The New Wave of Mobile Backhaul

Microwave vendors are excited about the next generation of cellular networks – particularly WiMax and Long Term Evolution (LTE) – because they see opportunities to sell equipment to support operators for which backhaul is starting to look like the weak point in the network.

Specifically, operators will need a lot more capacity to handle data traffic, particularly when voice becomes packetized in future cellular networks. They need that extra capacity to be delivered in a way that scales as closely as possible with their revenues, and this has led to market growth in Ethernet-based backhaul and new interest in microwave systems from operators in North America where, traditionally, it has not been used.

The demand for capacity will be most acute in dense urban environments – for instance, from aggregation points handling traffic from multiple base stations, or as part of ring architectures closer to the network edge. Many vendors reckon that here operators may need links capable of delivering multi-gigabit capacity in the next couple of years, and that is why there has been interest in millimeter-wave equipment in the 60/70/80/90GHz wavebands, capable of delivering very high capacities over short distances. The opportunity may emerge first in European cities, where density is greater than in North America, operators are familiar with wireless backhaul technology, and spectrum costs associated with ramping up capacity of existing microwave backhaul by using additional channels may be significant.

But there are problems. The range of millimeter-wave equipment is very short – typically no more than three kilometers – and throughput can be seriously affected by rainfall. Furthermore, link prices are still high: There has not been a reduction of cost that comes with volume deployment. Even vendors admit there is significant work to be done to improve the proposition. The worry is that the technology will go the way of Free Space Optics (FSO), another short-range, high-capacity technology.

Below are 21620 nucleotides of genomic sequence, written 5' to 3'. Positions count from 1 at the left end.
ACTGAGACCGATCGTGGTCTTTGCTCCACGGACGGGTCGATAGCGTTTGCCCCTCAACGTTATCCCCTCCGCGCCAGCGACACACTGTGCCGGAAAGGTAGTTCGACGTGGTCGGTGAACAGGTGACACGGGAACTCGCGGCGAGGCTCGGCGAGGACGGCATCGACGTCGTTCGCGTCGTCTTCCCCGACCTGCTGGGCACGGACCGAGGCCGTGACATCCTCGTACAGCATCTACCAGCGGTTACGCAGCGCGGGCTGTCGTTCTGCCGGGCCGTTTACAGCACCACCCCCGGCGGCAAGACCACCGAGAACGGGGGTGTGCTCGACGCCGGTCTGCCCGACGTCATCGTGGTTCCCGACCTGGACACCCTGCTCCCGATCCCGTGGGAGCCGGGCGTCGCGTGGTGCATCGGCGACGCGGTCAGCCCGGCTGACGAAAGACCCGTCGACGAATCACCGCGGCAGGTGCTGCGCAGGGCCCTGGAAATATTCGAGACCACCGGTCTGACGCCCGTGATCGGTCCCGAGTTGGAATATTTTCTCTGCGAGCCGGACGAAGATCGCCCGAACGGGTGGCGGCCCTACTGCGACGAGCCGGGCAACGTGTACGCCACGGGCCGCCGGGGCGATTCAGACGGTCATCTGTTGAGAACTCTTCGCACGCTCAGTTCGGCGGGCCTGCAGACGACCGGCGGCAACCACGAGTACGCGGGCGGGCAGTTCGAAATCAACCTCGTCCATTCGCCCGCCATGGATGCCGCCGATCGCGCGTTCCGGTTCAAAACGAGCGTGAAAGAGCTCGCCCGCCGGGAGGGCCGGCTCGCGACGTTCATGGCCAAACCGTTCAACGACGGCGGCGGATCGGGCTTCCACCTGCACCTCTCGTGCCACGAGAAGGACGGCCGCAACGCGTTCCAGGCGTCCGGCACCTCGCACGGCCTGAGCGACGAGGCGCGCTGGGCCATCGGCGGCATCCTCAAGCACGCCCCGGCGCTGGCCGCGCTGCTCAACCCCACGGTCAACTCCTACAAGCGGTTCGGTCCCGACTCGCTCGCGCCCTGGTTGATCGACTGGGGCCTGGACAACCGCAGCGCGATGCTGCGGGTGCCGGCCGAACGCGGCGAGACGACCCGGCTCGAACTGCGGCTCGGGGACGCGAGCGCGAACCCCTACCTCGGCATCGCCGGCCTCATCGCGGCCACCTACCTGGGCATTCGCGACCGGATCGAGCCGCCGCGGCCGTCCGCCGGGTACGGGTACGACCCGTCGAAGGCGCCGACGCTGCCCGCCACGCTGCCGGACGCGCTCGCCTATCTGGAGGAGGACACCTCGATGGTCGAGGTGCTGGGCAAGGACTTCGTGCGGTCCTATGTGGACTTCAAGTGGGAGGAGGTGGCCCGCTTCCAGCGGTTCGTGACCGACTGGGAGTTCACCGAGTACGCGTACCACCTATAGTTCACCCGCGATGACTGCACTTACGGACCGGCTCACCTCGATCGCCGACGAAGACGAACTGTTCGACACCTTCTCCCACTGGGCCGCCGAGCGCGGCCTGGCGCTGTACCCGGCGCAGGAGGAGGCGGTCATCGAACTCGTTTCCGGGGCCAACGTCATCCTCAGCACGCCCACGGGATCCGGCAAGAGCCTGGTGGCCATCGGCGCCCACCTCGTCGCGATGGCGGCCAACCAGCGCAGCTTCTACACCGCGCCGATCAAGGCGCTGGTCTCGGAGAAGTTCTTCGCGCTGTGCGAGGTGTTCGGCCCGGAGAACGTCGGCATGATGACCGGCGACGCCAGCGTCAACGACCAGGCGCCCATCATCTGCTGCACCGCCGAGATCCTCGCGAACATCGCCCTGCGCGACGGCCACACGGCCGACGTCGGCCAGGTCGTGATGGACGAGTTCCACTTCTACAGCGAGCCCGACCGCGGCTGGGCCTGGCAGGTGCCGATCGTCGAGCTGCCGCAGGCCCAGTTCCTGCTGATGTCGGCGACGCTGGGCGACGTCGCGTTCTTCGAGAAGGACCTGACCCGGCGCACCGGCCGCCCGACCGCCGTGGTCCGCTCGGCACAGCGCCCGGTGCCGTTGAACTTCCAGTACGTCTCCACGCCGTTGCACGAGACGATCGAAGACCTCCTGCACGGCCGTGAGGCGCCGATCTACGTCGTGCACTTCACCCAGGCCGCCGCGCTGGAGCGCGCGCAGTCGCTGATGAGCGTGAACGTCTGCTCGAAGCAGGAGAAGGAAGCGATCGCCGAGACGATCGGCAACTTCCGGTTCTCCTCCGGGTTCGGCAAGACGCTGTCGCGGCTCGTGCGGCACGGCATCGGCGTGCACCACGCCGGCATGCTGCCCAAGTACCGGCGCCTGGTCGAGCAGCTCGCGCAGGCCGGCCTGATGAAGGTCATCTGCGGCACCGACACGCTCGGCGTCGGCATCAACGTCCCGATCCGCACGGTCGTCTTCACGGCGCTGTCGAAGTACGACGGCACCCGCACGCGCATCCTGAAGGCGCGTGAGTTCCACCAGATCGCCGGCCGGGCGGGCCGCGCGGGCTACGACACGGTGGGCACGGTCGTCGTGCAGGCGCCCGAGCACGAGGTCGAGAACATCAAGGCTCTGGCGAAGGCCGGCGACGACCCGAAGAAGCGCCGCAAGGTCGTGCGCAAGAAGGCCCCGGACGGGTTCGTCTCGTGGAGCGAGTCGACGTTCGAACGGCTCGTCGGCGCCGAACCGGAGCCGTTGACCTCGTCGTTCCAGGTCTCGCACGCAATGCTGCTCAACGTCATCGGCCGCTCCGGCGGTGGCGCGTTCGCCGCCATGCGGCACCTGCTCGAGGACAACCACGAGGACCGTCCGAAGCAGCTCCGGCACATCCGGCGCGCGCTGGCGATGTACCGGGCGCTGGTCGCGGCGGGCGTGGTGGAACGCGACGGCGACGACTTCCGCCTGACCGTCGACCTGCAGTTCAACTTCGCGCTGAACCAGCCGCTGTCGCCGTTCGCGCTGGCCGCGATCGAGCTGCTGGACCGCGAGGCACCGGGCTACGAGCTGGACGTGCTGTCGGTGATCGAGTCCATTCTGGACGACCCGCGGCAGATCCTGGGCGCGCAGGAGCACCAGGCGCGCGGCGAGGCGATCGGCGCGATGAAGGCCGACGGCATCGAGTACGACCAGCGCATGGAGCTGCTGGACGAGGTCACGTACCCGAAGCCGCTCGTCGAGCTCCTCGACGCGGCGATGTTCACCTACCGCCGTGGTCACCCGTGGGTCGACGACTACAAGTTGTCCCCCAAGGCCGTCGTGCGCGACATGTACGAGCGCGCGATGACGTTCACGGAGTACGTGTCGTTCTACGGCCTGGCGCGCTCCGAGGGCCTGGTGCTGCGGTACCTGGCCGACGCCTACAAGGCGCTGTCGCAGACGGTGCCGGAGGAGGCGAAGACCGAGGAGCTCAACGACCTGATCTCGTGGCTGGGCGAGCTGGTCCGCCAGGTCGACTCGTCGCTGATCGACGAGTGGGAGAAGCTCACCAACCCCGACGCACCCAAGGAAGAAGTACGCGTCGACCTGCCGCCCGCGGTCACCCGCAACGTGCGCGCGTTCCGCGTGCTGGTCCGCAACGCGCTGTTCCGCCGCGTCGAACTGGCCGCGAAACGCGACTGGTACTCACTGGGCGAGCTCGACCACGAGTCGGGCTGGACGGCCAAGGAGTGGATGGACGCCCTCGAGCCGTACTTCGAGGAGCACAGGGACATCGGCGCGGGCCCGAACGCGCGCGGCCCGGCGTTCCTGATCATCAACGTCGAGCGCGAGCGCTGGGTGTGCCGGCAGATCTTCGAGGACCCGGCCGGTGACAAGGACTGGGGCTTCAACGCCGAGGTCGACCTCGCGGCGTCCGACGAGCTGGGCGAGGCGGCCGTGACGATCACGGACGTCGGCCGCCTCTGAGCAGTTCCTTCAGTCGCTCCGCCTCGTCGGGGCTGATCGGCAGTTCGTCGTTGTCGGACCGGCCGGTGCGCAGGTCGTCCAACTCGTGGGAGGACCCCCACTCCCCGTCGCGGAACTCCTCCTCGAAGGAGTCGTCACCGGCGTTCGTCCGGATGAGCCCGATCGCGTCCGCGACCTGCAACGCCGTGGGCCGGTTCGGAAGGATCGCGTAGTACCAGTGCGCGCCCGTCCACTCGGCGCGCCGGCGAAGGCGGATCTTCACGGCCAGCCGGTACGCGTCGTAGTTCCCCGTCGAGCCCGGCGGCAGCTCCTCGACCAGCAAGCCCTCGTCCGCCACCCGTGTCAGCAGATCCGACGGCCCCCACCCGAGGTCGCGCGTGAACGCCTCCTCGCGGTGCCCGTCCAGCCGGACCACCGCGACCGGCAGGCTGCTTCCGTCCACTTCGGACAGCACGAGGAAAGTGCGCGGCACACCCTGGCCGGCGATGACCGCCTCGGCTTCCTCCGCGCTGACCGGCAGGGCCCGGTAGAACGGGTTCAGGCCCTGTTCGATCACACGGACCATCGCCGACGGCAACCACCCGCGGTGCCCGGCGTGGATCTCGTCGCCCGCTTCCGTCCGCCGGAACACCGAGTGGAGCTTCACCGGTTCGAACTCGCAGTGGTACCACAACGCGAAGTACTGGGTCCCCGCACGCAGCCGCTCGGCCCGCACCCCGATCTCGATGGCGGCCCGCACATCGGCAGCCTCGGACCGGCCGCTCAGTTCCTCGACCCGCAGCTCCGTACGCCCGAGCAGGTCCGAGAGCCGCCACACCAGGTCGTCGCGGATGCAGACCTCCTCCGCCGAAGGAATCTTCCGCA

Despite this, there are indications that millimeter wave has a place in the backhaul toolkit. For instance, Alcatel-Lucent (NYSE: ALU) has recently announced a global resale agreement with leading millimeter-wave vendor BridgeWave Communications ; the Franco-U.S. equipment giant will provide BridgeWave's equipment as part of its 9500 series microwave backhaul solution. (See AlcaLu Enhances Microwave Backhaul.) And vendor GigaBeam Corp. (OTC: GGBM) reports trials of its kit with (non-U.S.) service providers, though it admits they are not spending yet.

The crucial equation is: Will real demand for millimeter wave's capacity emerge before the vendors run out of money? Even if there is ultimately a need for the technology, it is unlikely that all the current providers will make it.

The latest Unstrung Insider, "Microwave, Satellite & E-Band Backhaul: Growth Prospects" looks at recent technology developments in microwave, millimeter-wave, and satellite equipment with a focus on backhaul. It discusses the market opportunities for the technologies and shows how vendors are responding to specific customer needs, particularly in relation to increasing demand for cost-effective bandwidth and flexible deployment. The report compares the offerings of, and profiles, ten leading vendors from across the market.

— Danny Dicks, Contributing Analyst, Unstrung Insider

The report, Microwave, Satellite & E-Band Backhaul: Growth Prospects, is available as part of an annual subscription (12 monthly issues) to Unstrung Insider, priced at $1,595. Individual reports are available for $900. To subscribe, please visit: www.unstrung.com/insider.

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